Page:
The wiles of Labour politicians – the futility of fearful and reactionary Labour leaders have been revealed in this record, and the lessons I and others so bitterly learned should preclude any further waste of time and enthusiasm in vainly endeavouring to make figs blossom and fruit on barren trees.
— Ernie Lane in Dawn to Dusk
Crisis over public assets sale
Recent events – the sale of Queensland Rail and the Port of Brisbane — have brought on a crisis in the Labour movement. Dedicated unionists who have worked inside the ALP for years are talking about choosing to remain in the tent or ‘burning it down’. The ETU state secretary, Peter Simpson, has questioned his union’s affiliation with the Labor party and has considered ‘putting forward working class people as standalone candidates in selected seats at the next state election’.
The ALP leadership thumbed its nose at Peter Simpson by threatening to expel him from the party that he joined in 1993 when Keating set about locking unions into enterprise bargaining. Keating played the old game of bailing Australia out of recession by eroding wages and conditions for workers. In the national interest, of course.
As one worker put it – ‘there is no point in pissing in the tent if you are going to burn it down.’
Queensland Journal of Labour History
I recommend this Labour History Journal to union members, organisers and delegates. It is published by the Brisbane Labour History Association. The latest edition No 11 has some excellent articles, film and book reviews and eulogy.
Jeff Rickertt has written about the early socialist movement here in Queensland. His short history could well be about our current troubles with capital. Jeff is a working class historian with detailed knowledge of our socialist beginnings in Queensland.
Humphrey McQueen has an excellent article about the history of the Builders Labourers Federation. Humphrey points out that during the Vietnam moratorium years in the early 1970s, unions excluded students from the Labour Day march partly because engineering students worked as scab labour in Mt Isa.
However it was building workers who allowed workers and students of the Democratic Rights movement into the Labour Day marches of the late 1970s. Trades Labour Council (TLC) Labour Day committee had refused us entry. At its peak in 1978, the Democratic Rights movement, made up mainly of ‘right to march’ and ‘anti-uranium’ activists, outnumbered the union contingent. Red flags flew in Queen Street!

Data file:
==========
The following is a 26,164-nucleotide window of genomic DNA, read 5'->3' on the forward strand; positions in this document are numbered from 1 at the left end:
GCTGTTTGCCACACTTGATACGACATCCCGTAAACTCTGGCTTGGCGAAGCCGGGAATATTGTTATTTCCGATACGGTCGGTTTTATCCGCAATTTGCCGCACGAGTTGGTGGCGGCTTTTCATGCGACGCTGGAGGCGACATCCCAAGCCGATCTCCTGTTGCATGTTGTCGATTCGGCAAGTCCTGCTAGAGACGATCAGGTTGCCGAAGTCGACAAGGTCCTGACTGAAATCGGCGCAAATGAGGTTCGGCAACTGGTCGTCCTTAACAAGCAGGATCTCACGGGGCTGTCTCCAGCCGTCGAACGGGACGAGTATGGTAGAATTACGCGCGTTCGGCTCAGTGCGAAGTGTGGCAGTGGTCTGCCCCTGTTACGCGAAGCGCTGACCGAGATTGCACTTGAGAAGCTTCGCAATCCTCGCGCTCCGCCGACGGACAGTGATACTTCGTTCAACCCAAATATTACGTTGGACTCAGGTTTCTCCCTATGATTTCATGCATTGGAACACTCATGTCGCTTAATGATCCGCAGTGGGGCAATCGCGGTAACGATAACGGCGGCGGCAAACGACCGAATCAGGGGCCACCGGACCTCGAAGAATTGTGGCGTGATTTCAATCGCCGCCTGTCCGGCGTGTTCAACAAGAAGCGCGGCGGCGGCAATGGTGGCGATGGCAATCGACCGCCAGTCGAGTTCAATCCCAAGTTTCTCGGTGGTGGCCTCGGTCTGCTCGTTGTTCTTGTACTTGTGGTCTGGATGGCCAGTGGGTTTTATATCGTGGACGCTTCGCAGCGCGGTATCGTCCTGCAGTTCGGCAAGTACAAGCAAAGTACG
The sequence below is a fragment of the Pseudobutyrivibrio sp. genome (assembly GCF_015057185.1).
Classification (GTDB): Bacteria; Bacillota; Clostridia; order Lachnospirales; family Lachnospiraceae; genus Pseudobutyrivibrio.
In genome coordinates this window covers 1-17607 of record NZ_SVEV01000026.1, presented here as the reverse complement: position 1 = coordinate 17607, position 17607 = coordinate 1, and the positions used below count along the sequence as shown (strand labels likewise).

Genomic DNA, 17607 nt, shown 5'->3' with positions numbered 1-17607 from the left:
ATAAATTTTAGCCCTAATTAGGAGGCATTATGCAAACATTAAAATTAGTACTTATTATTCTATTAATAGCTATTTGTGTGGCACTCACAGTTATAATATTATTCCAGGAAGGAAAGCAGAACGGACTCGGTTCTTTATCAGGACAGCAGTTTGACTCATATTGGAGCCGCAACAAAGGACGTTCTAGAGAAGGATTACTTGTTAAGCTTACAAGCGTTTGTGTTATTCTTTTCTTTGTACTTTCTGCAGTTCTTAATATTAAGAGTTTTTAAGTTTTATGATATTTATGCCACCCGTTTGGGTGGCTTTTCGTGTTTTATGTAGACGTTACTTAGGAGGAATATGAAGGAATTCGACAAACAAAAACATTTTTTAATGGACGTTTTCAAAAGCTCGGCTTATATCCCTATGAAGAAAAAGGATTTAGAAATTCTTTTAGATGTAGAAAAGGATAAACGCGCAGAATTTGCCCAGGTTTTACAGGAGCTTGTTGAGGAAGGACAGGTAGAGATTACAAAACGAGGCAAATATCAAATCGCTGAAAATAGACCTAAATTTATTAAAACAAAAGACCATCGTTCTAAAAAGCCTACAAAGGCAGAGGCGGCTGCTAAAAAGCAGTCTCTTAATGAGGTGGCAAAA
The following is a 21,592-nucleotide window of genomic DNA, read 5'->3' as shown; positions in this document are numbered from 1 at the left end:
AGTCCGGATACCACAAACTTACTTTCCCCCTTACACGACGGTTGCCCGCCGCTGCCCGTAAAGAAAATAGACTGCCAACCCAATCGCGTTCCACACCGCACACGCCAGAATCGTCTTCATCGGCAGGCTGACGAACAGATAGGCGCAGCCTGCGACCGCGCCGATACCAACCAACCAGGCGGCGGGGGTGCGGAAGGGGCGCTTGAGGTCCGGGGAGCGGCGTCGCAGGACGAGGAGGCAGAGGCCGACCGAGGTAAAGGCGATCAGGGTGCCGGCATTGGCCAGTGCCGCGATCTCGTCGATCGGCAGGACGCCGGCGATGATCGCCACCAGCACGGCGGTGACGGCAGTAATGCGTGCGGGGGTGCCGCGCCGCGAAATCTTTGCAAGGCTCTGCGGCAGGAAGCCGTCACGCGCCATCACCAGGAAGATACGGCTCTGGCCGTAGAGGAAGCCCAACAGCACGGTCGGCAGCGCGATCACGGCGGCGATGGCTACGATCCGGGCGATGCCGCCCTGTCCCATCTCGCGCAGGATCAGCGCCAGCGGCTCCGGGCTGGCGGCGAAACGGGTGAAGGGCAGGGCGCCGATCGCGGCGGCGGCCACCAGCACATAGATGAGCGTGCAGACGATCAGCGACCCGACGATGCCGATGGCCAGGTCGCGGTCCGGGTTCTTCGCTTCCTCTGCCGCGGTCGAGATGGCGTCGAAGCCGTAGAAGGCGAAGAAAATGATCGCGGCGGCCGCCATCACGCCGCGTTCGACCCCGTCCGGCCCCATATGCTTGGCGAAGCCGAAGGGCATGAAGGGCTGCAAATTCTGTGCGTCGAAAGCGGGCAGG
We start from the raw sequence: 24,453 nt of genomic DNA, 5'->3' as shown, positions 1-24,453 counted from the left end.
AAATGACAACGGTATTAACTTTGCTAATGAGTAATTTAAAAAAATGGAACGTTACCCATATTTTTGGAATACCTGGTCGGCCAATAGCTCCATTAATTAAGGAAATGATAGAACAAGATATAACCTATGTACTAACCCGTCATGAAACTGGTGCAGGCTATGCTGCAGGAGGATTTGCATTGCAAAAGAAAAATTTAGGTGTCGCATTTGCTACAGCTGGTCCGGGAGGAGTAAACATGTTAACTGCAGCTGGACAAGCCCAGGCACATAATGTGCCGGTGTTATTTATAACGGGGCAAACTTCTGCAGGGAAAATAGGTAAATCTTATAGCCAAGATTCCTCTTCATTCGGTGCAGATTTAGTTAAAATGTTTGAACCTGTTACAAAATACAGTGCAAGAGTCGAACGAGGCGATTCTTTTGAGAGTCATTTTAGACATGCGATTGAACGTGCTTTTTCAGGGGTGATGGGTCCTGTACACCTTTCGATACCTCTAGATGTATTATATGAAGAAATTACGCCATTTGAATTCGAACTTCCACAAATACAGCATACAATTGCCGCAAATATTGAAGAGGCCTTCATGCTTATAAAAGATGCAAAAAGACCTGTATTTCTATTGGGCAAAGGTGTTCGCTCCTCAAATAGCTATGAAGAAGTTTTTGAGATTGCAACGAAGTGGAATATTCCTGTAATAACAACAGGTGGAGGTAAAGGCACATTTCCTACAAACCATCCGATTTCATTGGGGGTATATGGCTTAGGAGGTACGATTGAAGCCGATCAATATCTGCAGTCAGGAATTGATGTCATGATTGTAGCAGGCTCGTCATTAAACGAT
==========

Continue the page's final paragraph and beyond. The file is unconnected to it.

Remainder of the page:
In the mid 1970s there were solidarity groups such as the Chilean, Palestinian and Central American contingents in the Labour Day march. Many of the Chileans were metal workers employed by Queensland Rail. This solidarity was shown initially to the Palestinians and then it became practice for solidarity groups to be allowed at the end of the march. In 1978 the TLC refused to allow a union delegate from Chile to speak on the main platform. The platform was later stormed by women when the then National President of the ALP, Tom Burns, said that the problem with Labor women was that ‘they would not come forward’. The federal leader of the parliamentary Labor party, Bill Hayden, said that the democratic rights contingent was a bunch of ‘johnny-come-lately’s’.
We had enough long-time friends in the Labor Party to prove that was a lie. But slowly they were hounded and betrayed till there were few left when the Goss led ALP won government on the back of our movement. Now they sell off what workers have built over two centuries – ports, roads, rail have now gone to private corporate capitalists.
Janis Bailey reviews a number of books including Radical Sydney. This book completes the trifecta of Radical City books following on Radical Melbourne and our own Radical Brisbane which was produce some years ago and edited by Carole Ferrier and Ray Evans.
In the journal there is a beautiful tribute to Bob Walker by his son, Graeme. Vale Bob.
Details of the BLHA are shown below.
They have an AGM coming up at 3pm Saturday 4 December 2010 at the LHMU building 27 Peel Street South Brisbane.